A Nassau County judge has overturned a ban on Shake A Paw stores from selling new puppies at the company’s Lynbrook and Hicksville locations. State Attorney General Letitia James had levied the ban in December, accusing the businesses of knowingly selling sick dogs.
The ruling, issued on Friday by Nassau Supreme Court Justice Helen Voutsina, ended a three-month ban on the stores from purchasing new animals for resale. The decision comes at a price, however: Shake A Paw must pay a $250,000 bond, agree to purchase animals from breeders licensed by the U.S. Department of Agriculture, provide James’s office with a list of breeders it buys from, and have an independent veterinarian examine each dog.
“The temporary restraining order.… must be modified to permit respondents to continue to operate their business, including to permit them to purchase and sell puppies,” Voutsinas wrote in her decision.
She dismissed a claim that puppies were not handled humanely at Shake A Paw. but she let stand claims that the company operated fraudulently, engaged in deceptive business practices, and falsely advertised its product, which was “likely to mislead a reasonable consumer.” Voutsinas added that a hearing would be necessary to resolve the remaining charges.
At a March hearing, attorney Richard Hamburger defended Shake A Paw against 19 consumer complaints that James’s office had gathered over a six-year period, and two veterinarians also testified. One, who was appointed by the court, said he examined 220 puppies and found that only six were unhealthy, while the others were fit for sale, a success rate of 97.2 percent.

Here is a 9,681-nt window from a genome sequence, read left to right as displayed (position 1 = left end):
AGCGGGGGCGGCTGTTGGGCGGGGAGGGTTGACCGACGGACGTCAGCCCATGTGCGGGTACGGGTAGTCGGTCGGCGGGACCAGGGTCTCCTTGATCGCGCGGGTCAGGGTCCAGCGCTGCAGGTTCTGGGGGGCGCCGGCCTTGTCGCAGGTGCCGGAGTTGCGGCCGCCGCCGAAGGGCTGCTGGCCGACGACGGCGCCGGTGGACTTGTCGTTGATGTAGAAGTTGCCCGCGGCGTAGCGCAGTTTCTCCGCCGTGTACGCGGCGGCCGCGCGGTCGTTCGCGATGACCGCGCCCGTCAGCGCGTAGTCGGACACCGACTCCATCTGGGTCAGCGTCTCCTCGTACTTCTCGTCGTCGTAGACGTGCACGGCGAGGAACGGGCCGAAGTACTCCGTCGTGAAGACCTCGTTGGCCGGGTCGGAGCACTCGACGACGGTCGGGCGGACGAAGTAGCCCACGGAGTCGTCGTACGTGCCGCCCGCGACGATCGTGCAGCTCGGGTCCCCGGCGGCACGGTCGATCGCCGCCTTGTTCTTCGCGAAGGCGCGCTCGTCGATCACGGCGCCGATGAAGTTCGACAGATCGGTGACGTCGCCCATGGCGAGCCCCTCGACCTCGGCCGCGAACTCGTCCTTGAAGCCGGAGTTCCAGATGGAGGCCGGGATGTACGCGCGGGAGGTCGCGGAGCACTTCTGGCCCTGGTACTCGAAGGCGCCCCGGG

“Justice Voutsinas’s decision is vindication for Shake A Paw,” Hamburger said in a statement. “The court recognized that Shake A Paw’s business was being destroyed by the reckless and unjustified demands of the attorney general to block the purchase of puppies for resale.”
Shake A Paw Vice President Marc Jacobs said his businesses have helped to satisfy more than 80,000 customers by uniting them with new dogs throughout their 28-year history, and that the state’s Department of Agriculture and Markets has consistently found its two stores to be in compliance during unannounced inspections.
“Shake A Paw only acquires puppies from licensed and lawful breeders,” Jacobs said in a statement, “and has never knowingly sold a sick puppy.
“As required by law and in accordance with the owner’s wishes, on the rare occasion when a sold puppy has taken ill, Shake A Paw has reimbursed veterinary bills up to the sales price, given a full refund, or exchanged the puppy for another.”
James’s suit described the source of Shake a Paw’s animals as puppy mills, although customers were told that the dogs were from legitimate breeders. Many of the puppies had been afflicted with serious health issues, including pneumonia, breathing problems, infections and congenital defects, James claimed. Several had parasites.
Some customers told James that certain issues were kept hidden from them while health certificates were doctored to advertise healthy dogs.
At least nine dogs sold by Shake a Paw “died soon after sale” from various ailments, according to the suit, while a number of customers paid for “hundreds of dollars of unnecessary additional goods and services” — sometimes thousands of dollars.
Several owners claimed they had to quickly take their new dogs to the vet, racking up bills they say Shake a Paw refused to reimburse.
“Shake A Paw must be held accountable for all the pain they caused countless families who bought sick puppies from their stores,” James said in a statement. “Overwhelming evidence shows that Shake A Paw’s business practices were unconscionable and illegal. We will continue to fight to protect these puppies and New York consumers. New Yorkers deserve relief for being misled and we are determined to provide it to them.”